You Really Can’t

In my heart, I knew better than to do this-but today, I went back anyway.  My first garden, and the 5 acres of property that came with it was my home and passion for 15 years.  I sold it, and left it, in good order.  Even the house was eminently liveable.  The people who bought the property-I knew they had plans to build a new house.  My offer at the closing to provide photographs of the gardens-they were not interested.  My interests are my interests-I have no real need to convince other people to treasure what I do-they do, or they don’t. But I went back today, as I have written posts about my first garden-I thought I would end that series with good news. But as I drove up my street, I had a clear view of my cedar clad ranch, and the building going on behind it-not so swell, this first view.  Today’s visit was not my first.  I have been back maybe 5 times over the past 15 years.  What I saw today was not so much different than I saw 15 years ago.  I was expecting a home in place, and a beautiful landscape to go with.  Not so.  But anyone who gardens has a big dose of hope lodged firmly in their DNA.  I am no different.     

A good bit of the property was covered in dirt piles, piles of concrete, dumpsters, trucks and erosion fencing.  This comes with building a new house-but this new house has been under construction for most of the 15 years since I sold it.  I see trees struggling to survive, given the years that piles of excavated soil have been heaped over their roots.  Like those trees, I am struggling to understand what the big idea is here.  

Mountains of excavated soil sit in the orchard meadow.  This is not a good look.  The ancient junipers that lined the drive-they were never so gorgeous.  But they were old, and sculptural-they had green, in the round. They have not been treated kindly.  Limbed up and one-sided as they are now, I feel guilty that I ever left their care to someone else.  


The view down the drive-none of the gardens around the house appear to have survived.  My little existing house is dwarfed by a giant, yet unfinished house sitting behind it.  My prized peony collection was rooted out and cast off to make way for that house.  How this property has been treated-I do not admire what I saw today. The wild garden-maybe it survives, as many of the plants are native.  The ancient almost record breaking ash is intact, and dead.  I vastly prefer my pictures, and my memories of the time when I happily gardened all over this piece of land.  I learned so much, stewarding this big piece of land.  What I saw today-I am at a loss to put that into words.  The truth of the matter-you really can’t go home.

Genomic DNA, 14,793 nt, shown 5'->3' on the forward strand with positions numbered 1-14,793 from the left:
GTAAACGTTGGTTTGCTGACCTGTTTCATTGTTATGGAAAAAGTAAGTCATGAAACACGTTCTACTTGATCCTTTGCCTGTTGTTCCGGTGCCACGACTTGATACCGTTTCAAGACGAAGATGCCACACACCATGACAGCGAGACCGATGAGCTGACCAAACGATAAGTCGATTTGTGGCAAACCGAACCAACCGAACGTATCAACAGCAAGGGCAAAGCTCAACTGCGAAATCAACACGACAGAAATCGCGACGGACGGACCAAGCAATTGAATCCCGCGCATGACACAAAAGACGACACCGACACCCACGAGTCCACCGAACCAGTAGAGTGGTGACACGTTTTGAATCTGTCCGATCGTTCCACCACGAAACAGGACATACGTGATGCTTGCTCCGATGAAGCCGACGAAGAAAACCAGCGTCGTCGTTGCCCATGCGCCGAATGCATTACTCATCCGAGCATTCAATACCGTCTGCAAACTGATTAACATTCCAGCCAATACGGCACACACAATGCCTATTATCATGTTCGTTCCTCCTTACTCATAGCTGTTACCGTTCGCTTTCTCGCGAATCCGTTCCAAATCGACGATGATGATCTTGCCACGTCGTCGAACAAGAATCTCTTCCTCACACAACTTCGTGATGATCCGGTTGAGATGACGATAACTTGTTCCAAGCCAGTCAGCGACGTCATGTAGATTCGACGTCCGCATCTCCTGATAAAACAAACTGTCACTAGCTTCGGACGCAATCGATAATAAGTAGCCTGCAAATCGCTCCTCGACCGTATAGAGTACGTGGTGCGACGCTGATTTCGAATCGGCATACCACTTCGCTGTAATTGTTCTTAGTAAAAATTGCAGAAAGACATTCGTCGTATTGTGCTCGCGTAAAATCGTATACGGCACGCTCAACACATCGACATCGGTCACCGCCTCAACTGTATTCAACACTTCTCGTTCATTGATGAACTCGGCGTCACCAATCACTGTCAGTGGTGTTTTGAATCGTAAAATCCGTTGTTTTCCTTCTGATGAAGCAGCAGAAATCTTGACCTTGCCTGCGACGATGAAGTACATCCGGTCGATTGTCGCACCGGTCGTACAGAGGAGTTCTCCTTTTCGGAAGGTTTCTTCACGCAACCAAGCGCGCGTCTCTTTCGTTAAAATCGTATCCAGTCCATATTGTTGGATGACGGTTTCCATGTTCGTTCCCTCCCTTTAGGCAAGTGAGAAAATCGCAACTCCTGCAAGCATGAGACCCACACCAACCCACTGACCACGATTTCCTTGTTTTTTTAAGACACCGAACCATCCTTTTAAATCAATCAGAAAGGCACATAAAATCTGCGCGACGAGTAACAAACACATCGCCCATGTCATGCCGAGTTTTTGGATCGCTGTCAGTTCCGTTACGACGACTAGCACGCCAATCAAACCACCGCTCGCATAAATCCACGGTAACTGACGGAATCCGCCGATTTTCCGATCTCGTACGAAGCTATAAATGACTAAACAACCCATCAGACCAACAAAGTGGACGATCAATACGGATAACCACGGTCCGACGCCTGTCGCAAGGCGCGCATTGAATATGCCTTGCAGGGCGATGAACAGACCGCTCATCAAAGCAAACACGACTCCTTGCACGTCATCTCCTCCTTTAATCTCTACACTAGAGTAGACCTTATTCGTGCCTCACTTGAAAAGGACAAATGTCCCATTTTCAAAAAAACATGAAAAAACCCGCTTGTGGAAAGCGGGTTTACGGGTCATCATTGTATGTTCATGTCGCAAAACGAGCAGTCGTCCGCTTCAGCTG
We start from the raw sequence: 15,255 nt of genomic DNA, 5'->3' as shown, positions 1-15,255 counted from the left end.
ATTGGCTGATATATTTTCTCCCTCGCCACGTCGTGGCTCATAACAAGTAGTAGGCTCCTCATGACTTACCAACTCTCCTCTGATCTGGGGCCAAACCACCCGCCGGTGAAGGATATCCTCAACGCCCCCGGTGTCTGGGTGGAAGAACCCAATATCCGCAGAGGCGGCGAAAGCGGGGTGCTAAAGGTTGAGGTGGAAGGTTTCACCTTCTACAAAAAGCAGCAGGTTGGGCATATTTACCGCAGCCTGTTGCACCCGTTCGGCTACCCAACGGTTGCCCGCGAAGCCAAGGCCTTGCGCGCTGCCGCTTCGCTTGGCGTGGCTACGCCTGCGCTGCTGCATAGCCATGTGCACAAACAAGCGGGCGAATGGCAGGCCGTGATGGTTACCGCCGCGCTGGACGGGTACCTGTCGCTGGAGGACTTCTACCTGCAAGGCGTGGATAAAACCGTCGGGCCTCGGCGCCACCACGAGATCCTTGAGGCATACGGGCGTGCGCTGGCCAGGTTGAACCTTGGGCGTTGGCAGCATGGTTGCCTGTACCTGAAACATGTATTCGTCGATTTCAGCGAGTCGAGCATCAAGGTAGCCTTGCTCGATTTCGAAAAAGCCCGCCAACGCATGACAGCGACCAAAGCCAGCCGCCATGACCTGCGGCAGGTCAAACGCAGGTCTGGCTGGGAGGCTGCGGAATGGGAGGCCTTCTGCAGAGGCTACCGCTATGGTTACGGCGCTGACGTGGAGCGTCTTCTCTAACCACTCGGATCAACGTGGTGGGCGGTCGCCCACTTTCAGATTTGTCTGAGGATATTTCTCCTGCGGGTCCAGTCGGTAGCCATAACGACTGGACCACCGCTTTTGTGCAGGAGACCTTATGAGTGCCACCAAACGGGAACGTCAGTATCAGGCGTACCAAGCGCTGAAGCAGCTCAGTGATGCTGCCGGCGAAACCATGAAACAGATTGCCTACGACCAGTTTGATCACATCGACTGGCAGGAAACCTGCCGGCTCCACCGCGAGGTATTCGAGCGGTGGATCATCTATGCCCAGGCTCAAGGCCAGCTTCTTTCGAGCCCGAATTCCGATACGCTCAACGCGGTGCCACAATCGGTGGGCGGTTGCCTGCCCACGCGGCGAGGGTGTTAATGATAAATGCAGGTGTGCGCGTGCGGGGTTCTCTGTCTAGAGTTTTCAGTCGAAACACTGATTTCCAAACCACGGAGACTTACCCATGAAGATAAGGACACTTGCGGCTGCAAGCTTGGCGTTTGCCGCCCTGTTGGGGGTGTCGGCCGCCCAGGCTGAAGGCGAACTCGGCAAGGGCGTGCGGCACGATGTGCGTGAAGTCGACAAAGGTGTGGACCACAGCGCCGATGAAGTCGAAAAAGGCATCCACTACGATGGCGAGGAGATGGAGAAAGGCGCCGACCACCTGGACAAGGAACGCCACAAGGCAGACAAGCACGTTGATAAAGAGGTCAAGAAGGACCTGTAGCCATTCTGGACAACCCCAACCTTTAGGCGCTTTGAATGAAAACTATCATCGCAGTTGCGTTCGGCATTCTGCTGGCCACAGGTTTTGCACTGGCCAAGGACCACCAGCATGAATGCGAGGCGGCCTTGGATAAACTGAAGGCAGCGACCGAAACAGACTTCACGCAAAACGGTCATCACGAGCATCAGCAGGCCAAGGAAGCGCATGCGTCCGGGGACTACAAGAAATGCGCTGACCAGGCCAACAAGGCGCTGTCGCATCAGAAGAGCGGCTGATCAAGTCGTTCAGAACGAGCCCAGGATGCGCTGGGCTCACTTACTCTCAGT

Comments

  1. How heart breaking! I cannot imagine how you felt. I wanted to cry just hearing that the peonies were gone…let alone the rest of your beautiful garden. Luckily, you leave a beautiful wake as you move through life. And the people that get to visit the Detroit Garden Works and see the beautiful photos of your work reap the rewards.

  2. In the mid eighties we bought an old stone farmhouse with farm buildings around a courtyard. We discovered the original cobblestones under 40 years of muck and manure in the courtyard. It took days to clean them up and expose them. I planted climbing roses up the old stone walls and spreading rock plants such as Helianthemum in spots where the cobbles were missing. When we had to sell the house, the new owners ripped up the cobblestones and put down red pavers, dug out the roses and installed a fake waterfall and pond in one corner. They continued the red pavers over many of the perennial borders around the house. They also cut down the 100 year old orchard, which was a cloud of apple blossoms in spring, and the two largest trees on the property. In the conservatory, which I filled with Plumbago, Jasmine, huge pots of Oriental Lilies, Begonias, Salpiglossis and Pelargoniums, there were no living plants and the original quarry tiles were covered over with indoor/outdoor carpeting. I am still heartbroken 24 years later.

    • Deborah Silver says:

      Dear Suzanne, your story is heartrending-I am so sorry. Your garden sounds lovely-I wish I could have seen it. Deborah

  3. I’m so sorry. I can’t imagine how heartbroken I would be if I one day returned to this house and garden and found a similar sight. What a tragedy.

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